Telling Tales

I saw a man on the corner wearing no shoes and one sock. He had screens for eyes and when you looked at him all you saw was yourself reflected back at you. He swore he wasn’t blind. He swore his feet were not cold. He swore he was still human.

I tried to talk to him. I said, “What are you doing here? Why are you here?” And when he looked up at me, I saw the other guys. The guy who got jumped on the bridge. The guy who got shot. The guy who died. I didn’t have questions for the other guys, so I started walking away. As I walked away I said to myself, “Why are they they doing this? What is this supposed to mean?”

It may have something to do with giant predators chasing tiny prey. It may be related to being hunted by a man with screens for eyes who is trying to find out what is life. It may mean like what’s happening in the world that you can never forget.

They may be doing this so as not to simply chase the prey – but to try to get the prey to chase them back to the edge – to give the prey something to hope for. To lead the prey to a slaughter.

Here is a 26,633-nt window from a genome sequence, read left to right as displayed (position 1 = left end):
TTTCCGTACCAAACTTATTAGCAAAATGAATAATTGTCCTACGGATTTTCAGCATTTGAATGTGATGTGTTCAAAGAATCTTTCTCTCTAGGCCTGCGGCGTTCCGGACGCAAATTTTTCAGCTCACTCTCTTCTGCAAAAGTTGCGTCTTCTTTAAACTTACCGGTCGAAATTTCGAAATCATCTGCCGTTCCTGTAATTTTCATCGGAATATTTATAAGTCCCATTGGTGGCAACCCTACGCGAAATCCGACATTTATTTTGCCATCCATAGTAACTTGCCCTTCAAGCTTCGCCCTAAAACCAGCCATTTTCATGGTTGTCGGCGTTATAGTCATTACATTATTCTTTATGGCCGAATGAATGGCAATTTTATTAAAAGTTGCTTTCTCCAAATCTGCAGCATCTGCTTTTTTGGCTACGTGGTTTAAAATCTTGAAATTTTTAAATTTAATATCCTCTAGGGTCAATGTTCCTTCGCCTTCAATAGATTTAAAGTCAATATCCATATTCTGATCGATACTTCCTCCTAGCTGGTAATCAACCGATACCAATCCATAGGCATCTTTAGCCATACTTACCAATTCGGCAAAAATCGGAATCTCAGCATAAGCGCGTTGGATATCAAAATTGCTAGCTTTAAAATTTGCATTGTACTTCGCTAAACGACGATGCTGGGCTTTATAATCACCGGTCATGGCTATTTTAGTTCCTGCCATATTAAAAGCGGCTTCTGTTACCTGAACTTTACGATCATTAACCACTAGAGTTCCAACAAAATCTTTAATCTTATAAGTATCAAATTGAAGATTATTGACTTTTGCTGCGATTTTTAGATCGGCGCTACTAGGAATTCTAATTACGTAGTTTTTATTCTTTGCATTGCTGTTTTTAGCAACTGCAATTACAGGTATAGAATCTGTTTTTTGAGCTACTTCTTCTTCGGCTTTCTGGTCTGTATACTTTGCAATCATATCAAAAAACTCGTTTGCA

They’re in our head, and they’re watching. And you don’t want to be right in the middle of that, doing the thing that you’re doing, chasing the invisible predator you call enemy.

For there will come a moment where the thing will end the way your children do not want the thing to end, not only by telling your story, but by providing a single and absolute interpretation of what was going on in your life. Your children do not want a single truth. They do not want a complete story told.

Talk to the eyeless man. Say to him, “What are you doing here? Why are you here?” Talk to the other guys. The guy who got jumped on the bridge. The guy who got shot. The guy who died. Do not walk away. Ask the guy who got jumped, “Why did they do this? What was that supposed to mean?” Ask the guy who got shot, “Why did they do that? What was it supposed to mean?” Ask the guy who died, “What was this supposed to mean?” Listen to their answers and tell their meandering stories to all the little children.

Telling Tales